Wednesday, June 05, 2013

Why Sylvia Plath Still Haunts Us

Even half a century after her suicide, both her work and her life remain thrilling and horrifying.

From a piece in the Atlantic...

Out of these elements, endless constructions and conjurations. The ’70s enthroned her as a feminist martyr. She has been posthumously psychoanalyzed, politicized, astrologized. She did, it’s true, pack into her three decades a remarkable number of reboots and re-selvings—transformation, and its lethal opposite, was her theme—but even so … Can’t we leave her alone?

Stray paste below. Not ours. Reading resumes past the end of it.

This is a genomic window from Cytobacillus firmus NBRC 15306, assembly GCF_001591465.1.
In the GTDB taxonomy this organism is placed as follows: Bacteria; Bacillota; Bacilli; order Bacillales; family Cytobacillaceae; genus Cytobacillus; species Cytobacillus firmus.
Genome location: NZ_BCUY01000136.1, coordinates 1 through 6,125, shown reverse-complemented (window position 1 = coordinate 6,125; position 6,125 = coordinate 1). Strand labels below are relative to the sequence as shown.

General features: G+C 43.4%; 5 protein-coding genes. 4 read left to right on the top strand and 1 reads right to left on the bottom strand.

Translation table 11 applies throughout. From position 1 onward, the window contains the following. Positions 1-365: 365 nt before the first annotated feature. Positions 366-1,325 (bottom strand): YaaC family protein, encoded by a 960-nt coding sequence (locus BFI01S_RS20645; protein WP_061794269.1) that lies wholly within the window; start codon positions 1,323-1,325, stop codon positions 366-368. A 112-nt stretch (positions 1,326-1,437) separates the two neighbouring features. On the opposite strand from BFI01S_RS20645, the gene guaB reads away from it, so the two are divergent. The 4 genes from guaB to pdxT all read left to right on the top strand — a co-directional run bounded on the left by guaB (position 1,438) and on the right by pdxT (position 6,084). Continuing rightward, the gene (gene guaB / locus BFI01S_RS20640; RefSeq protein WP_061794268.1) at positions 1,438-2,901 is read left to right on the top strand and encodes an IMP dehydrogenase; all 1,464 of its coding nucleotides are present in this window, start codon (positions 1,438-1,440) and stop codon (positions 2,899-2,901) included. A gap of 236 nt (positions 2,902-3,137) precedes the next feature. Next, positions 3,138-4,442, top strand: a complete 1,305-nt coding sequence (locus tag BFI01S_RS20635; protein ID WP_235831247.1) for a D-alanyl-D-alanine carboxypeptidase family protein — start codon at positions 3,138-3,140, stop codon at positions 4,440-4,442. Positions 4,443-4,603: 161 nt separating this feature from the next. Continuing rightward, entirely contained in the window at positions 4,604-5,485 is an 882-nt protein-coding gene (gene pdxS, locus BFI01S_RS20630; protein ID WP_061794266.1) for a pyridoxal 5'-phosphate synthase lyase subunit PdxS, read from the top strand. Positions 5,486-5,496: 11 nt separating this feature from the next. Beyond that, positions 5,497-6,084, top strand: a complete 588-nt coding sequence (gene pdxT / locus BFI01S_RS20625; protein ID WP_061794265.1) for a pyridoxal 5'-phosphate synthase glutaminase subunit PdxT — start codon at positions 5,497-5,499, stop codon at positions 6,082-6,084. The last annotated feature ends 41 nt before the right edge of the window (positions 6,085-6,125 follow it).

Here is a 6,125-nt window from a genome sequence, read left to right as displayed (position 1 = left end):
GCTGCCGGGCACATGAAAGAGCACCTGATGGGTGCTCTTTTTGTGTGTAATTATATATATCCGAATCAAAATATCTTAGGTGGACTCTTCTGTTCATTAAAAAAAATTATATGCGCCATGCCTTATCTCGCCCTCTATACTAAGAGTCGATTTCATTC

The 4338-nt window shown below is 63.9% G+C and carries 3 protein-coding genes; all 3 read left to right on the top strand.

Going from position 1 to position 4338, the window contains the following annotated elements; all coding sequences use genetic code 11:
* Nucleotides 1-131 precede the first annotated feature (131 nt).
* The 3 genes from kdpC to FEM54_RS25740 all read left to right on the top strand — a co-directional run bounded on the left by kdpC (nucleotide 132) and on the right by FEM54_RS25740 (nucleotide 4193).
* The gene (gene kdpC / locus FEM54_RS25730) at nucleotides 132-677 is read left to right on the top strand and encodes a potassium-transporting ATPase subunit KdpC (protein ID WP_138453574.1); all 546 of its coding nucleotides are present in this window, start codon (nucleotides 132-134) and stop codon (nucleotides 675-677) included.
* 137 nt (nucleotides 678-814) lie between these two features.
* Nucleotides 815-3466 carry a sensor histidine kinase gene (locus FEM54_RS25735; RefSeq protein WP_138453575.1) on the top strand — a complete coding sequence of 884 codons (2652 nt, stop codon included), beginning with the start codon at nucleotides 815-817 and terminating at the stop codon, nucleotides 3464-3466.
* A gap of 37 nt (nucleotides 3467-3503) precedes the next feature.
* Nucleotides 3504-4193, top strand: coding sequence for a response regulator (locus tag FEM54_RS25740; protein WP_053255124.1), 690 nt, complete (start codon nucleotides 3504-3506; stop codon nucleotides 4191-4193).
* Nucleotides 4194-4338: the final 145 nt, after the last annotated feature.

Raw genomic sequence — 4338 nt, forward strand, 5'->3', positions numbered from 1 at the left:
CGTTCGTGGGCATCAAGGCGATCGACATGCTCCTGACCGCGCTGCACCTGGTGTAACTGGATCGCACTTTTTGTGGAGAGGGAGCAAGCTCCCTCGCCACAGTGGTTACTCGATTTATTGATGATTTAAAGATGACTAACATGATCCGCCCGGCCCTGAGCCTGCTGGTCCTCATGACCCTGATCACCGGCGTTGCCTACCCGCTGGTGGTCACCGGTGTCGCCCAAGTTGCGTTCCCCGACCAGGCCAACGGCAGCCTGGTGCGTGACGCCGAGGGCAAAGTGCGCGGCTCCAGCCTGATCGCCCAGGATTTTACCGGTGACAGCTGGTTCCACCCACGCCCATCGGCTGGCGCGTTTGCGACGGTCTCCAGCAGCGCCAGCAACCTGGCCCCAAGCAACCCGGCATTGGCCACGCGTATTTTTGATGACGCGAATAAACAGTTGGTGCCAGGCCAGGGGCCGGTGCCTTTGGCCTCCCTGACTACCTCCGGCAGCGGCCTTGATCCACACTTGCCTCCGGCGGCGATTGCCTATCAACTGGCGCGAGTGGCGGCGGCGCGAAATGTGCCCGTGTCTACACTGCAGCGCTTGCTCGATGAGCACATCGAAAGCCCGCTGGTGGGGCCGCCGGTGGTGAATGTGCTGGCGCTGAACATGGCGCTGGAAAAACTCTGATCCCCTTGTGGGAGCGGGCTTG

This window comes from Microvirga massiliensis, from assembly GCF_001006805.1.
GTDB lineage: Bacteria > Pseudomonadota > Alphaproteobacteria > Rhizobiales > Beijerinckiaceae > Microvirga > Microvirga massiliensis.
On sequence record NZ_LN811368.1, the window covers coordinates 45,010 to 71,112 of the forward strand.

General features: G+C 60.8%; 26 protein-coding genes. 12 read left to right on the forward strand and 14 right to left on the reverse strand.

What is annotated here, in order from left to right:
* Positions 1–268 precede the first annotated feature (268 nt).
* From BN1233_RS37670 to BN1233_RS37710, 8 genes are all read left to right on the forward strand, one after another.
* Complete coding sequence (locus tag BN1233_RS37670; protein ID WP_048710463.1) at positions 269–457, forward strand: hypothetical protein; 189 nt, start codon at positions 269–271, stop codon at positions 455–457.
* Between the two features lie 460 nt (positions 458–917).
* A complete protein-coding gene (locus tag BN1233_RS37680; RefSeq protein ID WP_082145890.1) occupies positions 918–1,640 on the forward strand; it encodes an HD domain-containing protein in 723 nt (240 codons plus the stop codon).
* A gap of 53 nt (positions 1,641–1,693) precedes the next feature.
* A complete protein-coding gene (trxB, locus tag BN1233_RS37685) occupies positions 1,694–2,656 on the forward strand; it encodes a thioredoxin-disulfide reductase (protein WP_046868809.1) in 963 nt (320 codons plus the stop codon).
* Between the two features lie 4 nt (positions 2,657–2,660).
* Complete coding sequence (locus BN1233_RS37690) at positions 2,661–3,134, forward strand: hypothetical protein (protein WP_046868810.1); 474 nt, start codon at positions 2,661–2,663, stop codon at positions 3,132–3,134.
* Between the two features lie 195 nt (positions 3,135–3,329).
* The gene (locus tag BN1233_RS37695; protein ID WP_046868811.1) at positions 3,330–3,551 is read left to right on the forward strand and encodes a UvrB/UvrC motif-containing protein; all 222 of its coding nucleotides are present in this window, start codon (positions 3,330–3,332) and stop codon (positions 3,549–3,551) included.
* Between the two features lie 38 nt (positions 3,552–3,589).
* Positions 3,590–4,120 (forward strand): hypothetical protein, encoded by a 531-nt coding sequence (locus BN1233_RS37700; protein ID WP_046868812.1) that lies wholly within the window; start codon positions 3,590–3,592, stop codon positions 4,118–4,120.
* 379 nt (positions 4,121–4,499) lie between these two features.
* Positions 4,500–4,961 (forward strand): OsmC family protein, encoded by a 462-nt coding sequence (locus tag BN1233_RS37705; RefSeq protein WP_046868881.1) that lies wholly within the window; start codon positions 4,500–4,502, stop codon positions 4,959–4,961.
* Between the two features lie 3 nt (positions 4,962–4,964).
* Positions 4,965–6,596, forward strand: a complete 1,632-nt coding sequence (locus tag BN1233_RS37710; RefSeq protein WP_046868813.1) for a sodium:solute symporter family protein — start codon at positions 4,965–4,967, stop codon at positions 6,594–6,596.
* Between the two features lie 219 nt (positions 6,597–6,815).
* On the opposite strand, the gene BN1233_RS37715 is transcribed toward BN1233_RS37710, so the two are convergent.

Not just yet, we can’t. This year has already brought us two new biographies, two more runs at the imago. Carl Rollyson’s American Isis declares her “the Marilyn Monroe of modern literature.” This is not as daft as it sounds: When Plath arrived in England in 1955, on a Fulbright scholarship to Cambridge University, she was, at least to English eyes, ablaze with American glamour. She had fashionable hair, man-eater lipstick, and a wobbly sense of momentum about her. She posed in a swimsuit for the university newspaper. She wore red shoes, as in a fairy tale. She wanted, she needed, to be famous. Rolly­son makes much—too much, perhaps—­of a dream Plath had three years later, in which Marilyn appeared to her “as a kind of fairy godmother,” giving her a manicure and promising her “a new, flower­ing life.

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